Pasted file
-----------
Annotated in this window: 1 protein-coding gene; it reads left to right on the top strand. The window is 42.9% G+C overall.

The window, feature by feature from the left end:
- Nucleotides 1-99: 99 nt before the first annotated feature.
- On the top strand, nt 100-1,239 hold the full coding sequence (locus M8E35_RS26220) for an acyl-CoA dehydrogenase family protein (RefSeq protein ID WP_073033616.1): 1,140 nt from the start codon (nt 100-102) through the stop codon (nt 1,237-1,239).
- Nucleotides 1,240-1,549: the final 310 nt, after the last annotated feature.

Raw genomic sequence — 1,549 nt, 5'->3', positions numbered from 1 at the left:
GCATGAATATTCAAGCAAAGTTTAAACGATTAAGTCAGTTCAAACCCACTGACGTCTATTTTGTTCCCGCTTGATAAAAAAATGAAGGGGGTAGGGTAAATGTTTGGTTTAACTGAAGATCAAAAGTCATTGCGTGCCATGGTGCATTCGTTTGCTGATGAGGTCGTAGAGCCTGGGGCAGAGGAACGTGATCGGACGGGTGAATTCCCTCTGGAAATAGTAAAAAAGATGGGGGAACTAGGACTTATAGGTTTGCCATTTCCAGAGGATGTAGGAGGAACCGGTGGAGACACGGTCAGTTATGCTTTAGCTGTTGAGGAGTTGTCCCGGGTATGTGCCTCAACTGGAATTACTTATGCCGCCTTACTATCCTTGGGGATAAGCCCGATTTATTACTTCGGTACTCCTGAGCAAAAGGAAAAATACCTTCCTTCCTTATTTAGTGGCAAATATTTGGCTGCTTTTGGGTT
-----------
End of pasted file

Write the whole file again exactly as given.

Annotated in this window: 1 protein-coding gene; it reads left to right on the top strand. The window is 42.9% G+C overall.

The window, feature by feature from the left end:
- Nucleotides 1-99: 99 nt before the first annotated feature.
- On the top strand, nt 100-1,239 hold the full coding sequence (locus M8E35_RS26220) for an acyl-CoA dehydrogenase family protein (RefSeq protein ID WP_073033616.1): 1,140 nt from the start codon (nt 100-102) through the stop codon (nt 1,237-1,239).
- Nucleotides 1,240-1,549: the final 310 nt, after the last annotated feature.

Raw genomic sequence — 1,549 nt, 5'->3', positions numbered from 1 at the left:
GCATGAATATTCAAGCAAAGTTTAAACGATTAAGTCAGTTCAAACCCACTGACGTCTATTTTGTTCCCGCTTGATAAAAAAATGAAGGGGGTAGGGTAAATGTTTGGTTTAACTGAAGATCAAAAGTCATTGCGTGCCATGGTGCATTCGTTTGCTGATGAGGTCGTAGAGCCTGGGGCAGAGGAACGTGATCGGACGGGTGAATTCCCTCTGGAAATAGTAAAAAAGATGGGGGAACTAGGACTTATAGGTTTGCCATTTCCAGAGGATGTAGGAGGAACCGGTGGAGACACGGTCAGTTATGCTTTAGCTGTTGAGGAGTTGTCCCGGGTATGTGCCTCAACTGGAATTACTTATGCCGCCTTACTATCCTTGGGGATAAGCCCGATTTATTACTTCGGTACTCCTGAGCAAAAGGAAAAATACCTTCCTTCCTTATTTAGTGGCAAATATTTGGCTGCTTTTGGGTT